Blagreaves – This ward together with Littleover are strong Lib Dem wards. Amo Raju will be defending his position however, as a member of Banwait’s Cabinet, and the man behind the ill-fated libraries strategy. will be a distinct negative. Visibility in the community may also be an issue in this ward. LIB DEM GAIN
Chellaston – Phil Ingall is a popular chap in the community and stood as an Independent in May 2018 ( not re-selected by the Conservatives) – he lost by a small margin. After a year of campaigning – it could secure his return . INDEPENDENT GAIN
Oakwood – Robin Wood (Conservative) will stand down this year, so there will be no incumbent Cllr. It will be Alex Dann’s 3rd year of campaigning in the ward and she has stepped up her presence more recently. INDEPENDENT GAIN.
Mackworth – the loss of John Whitby’s (Labour, and Mayor) seat in May 2018 was a surprise to nearly everyone, especially as it has been a Labour stronghold. This may make Diane Froggatt vulnerable.
The other wards are likely to remain with the incumbent party.
This strategy cannot proceed without a robust implementation of a totally GDPR ( Data protection) compliant Library Management System. This is still not in place – it has now been 7 months, and counting. The December Cabinet report was not conclusive that this had been resolved, it approved a considerable increase in funding and more support by Derby City Council staff; the original savings have essentially disappeared. It is unlikely that the new, slipped, timescales will be met which inevitably will lead to another review during 2019.
With a few days to go, there is no evidence that the contractor has secured the completion certificate, deferred until 31st December 2018. Termination of the contract no longer makes sense as the construction company, Interserve, is practically insolvent; such action will also precipitate a compensation payment by the Councils to RRS in the region of £200m along with the transfer of ownership of the plant.
A successful return to a free Brown Bin collection where the City’s garden and food waste gets diverted away from the Incinerator could lead to further complications as the Plant relies on a high percentage of non-fossil fuel based waste to be burnt in the process of generating electricity.
In 2019, this will hobble along. The whole of the County’s waste now gets processed by the Plant. The level of emissions will be disputed, based on a variety of personal interests. The finances and contractual clauses put this whole arrangement in a “headlock”. It is almost as intractable as Brexit. It’s difficult to see a satisfactory conclusion to this in 2019.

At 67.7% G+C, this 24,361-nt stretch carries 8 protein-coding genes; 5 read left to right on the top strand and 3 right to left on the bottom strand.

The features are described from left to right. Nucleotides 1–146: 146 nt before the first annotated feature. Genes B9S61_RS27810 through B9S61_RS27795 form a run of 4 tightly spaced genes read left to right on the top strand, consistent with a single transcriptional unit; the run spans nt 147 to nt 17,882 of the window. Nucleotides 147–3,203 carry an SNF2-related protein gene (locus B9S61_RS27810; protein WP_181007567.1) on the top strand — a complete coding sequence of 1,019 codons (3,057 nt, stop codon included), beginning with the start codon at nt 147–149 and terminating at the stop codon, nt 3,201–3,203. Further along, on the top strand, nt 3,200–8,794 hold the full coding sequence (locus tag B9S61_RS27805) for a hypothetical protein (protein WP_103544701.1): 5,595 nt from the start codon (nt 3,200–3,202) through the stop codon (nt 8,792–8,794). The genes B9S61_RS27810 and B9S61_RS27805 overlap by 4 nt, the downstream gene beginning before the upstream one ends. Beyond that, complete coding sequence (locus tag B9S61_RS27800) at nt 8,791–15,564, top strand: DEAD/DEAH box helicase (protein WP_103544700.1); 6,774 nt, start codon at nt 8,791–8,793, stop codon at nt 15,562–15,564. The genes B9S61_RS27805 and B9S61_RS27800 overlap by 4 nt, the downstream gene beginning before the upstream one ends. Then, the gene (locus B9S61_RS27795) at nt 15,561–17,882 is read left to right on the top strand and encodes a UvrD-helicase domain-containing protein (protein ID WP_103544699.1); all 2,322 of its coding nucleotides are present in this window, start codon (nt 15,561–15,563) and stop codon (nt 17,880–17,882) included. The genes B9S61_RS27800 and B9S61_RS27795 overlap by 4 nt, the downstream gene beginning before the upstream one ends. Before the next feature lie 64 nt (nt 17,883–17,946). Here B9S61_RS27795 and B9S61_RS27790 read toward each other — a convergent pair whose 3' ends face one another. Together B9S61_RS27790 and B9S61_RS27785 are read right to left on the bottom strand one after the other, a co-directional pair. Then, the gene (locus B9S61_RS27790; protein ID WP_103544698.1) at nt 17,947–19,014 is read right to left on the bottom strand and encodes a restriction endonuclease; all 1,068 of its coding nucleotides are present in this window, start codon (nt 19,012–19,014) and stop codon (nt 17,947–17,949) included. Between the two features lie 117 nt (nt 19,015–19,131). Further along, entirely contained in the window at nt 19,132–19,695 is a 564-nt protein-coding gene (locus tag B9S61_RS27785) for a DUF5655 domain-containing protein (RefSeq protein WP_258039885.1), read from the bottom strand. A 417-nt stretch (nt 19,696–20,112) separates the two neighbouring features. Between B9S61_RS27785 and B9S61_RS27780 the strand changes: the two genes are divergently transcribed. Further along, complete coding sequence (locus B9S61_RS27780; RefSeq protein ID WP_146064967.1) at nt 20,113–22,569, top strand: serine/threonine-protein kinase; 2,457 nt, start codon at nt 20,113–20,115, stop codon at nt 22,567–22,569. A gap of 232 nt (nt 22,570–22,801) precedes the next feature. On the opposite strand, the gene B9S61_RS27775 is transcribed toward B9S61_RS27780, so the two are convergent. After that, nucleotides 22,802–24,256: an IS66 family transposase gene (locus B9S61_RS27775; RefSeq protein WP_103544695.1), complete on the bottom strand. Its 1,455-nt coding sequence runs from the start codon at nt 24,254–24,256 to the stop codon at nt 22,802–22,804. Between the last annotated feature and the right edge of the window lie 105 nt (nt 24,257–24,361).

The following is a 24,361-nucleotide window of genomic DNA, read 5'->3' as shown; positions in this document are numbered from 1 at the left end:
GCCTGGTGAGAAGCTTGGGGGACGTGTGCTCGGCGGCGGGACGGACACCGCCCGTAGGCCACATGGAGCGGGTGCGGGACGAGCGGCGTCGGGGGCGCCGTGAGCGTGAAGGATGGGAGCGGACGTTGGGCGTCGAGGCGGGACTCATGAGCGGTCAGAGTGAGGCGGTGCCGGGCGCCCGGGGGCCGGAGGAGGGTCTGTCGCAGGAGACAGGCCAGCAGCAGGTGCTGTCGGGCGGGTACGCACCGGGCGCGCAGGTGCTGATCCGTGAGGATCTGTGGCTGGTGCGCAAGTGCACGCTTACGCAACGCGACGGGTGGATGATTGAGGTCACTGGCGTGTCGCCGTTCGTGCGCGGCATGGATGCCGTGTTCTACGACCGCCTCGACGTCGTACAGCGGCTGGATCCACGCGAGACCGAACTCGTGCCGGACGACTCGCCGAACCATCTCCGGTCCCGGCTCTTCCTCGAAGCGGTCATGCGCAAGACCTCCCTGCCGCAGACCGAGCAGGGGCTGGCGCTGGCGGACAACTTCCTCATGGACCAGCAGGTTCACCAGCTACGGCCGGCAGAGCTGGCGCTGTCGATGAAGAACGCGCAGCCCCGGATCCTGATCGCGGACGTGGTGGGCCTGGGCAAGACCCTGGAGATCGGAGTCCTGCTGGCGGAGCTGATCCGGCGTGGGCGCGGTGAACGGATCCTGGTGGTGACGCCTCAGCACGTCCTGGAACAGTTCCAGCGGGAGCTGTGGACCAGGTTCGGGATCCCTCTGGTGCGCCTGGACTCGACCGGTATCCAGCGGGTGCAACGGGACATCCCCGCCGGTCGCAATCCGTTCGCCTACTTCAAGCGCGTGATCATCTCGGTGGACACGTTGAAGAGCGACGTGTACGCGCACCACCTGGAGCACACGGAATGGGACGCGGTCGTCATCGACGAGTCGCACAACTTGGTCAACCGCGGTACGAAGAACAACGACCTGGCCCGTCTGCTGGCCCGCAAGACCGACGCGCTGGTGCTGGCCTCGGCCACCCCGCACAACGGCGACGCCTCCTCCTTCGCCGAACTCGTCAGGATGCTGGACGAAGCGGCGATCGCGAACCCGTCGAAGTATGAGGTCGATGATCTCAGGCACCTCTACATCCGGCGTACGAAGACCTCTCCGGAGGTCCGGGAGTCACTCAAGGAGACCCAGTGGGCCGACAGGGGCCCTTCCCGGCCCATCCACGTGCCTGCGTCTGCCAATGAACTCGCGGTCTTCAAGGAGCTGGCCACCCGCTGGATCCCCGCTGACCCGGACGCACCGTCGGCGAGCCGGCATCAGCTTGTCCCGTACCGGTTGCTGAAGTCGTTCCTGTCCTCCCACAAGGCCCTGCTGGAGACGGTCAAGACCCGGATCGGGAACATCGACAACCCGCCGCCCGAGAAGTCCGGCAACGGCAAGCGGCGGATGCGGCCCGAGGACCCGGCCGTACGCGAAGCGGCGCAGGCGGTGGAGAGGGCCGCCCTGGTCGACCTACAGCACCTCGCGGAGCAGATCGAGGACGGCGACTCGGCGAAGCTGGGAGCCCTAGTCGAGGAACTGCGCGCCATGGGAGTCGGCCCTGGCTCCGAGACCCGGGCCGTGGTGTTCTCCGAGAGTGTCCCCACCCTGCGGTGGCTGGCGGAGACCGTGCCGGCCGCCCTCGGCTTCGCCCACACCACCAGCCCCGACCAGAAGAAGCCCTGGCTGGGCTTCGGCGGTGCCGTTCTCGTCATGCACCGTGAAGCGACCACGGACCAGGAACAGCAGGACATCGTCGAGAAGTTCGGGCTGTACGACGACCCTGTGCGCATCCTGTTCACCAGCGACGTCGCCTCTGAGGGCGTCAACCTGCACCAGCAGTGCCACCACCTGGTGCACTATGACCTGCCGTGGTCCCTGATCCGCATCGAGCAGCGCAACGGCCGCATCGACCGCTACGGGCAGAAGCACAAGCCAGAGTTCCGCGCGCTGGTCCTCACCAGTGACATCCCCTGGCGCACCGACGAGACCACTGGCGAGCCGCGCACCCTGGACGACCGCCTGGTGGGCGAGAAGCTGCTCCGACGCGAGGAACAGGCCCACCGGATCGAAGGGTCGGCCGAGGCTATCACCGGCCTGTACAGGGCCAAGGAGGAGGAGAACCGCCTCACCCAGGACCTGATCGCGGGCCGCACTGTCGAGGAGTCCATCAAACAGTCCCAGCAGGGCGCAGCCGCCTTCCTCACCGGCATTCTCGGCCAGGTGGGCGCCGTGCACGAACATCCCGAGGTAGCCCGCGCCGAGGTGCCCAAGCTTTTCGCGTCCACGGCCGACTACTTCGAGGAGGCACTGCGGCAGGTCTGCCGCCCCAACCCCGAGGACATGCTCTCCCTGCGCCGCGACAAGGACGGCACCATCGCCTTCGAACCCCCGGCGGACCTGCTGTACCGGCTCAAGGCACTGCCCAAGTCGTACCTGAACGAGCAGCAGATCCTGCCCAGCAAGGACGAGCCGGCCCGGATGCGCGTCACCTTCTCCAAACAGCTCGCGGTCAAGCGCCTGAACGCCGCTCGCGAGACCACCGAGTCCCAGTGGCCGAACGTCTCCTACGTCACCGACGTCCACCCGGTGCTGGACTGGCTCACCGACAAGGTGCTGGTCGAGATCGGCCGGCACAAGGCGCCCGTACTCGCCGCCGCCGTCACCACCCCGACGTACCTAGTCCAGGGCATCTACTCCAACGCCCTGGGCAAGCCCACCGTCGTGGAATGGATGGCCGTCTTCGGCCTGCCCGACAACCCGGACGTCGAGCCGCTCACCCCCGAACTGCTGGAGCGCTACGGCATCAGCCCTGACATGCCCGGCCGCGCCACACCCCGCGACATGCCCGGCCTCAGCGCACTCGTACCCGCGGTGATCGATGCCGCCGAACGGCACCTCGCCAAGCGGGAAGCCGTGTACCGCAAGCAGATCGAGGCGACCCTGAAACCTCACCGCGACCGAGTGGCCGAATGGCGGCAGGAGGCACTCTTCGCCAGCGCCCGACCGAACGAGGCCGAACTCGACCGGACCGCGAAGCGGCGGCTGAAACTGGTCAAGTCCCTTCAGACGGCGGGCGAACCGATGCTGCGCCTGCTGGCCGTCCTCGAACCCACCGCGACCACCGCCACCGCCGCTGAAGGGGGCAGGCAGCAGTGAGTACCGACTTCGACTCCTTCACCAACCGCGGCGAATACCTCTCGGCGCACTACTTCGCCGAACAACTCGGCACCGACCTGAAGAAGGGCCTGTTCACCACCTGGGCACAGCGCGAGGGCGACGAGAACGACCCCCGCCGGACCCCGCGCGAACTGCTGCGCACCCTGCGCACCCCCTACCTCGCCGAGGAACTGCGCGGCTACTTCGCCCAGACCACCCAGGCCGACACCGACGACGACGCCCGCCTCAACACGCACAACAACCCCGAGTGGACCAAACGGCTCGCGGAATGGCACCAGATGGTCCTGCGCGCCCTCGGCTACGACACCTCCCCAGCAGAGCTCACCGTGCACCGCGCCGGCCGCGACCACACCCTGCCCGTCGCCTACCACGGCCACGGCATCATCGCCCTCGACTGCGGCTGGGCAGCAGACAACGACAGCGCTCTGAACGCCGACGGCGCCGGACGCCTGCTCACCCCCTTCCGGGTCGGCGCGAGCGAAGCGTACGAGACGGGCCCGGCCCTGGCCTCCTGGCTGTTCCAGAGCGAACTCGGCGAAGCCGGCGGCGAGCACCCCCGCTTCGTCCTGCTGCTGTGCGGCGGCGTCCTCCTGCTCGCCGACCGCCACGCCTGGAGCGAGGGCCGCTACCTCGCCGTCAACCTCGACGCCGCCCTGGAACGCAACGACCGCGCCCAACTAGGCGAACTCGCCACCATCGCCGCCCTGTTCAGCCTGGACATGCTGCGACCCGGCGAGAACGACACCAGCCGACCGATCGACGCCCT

The current administration had only one choice with this project and that was to complete it. There are broader benefits in supporting the new A52 “triangle” development. The conclusion of the review will be that there was widescale incompetence implying resignations. The Council must expect more from the Senior officers who allowed this to happen.
Ones to watch
Another area of controversy is the perception of what the public, and local businesses actually want – a brand new Performance venue ( costly and years to build) vs Refurbished, slightly enhanced ( more expensive than planned, open sooner, but old style, shorter lifespan).
The decision has already been “called in” by the Labour Group. This won’t be successful, but will add a short delay into the programme.
The costs will undoubtedly continue to escalate, and the opposition to it will gather momentum, as the opening date will slip back. This administration, like the last, will be blighted by the “curse of the Assembly Rooms”
The enhancements that the new Administration want to include have delayed this project by at least a year and, will increase the costs. We will see further delays, more debating over what the City needs, and not a brick laid by Xmas 2019. This will become the “curse of the Swimming Pool”.
“Open and Transparent”
The Banwait years did not help democracy and turned many in the City, against the Council. The new Administration talk about being “open and transparent” to the residents but there is little sign of this happening yet. The “private” meetings on the Incinerator conspired to suggest a more secretive approach.
The Council, as an institution, needs to make a step change in its communications. The website and facebook pages are stale, dated and uninspiring. It feels as though anything uplifting is paralysed by turgid local authority bureaucracy. The policy seems to be one of “blocking” and not being, naturally, “open”. What is it trying to hide?
When the Council truly engages with the public, and is really “open and transparent” then the full potential of the Council staff and the people of Derby will be unleashed. Something to hope for in 2019!
Categories: Derby City Council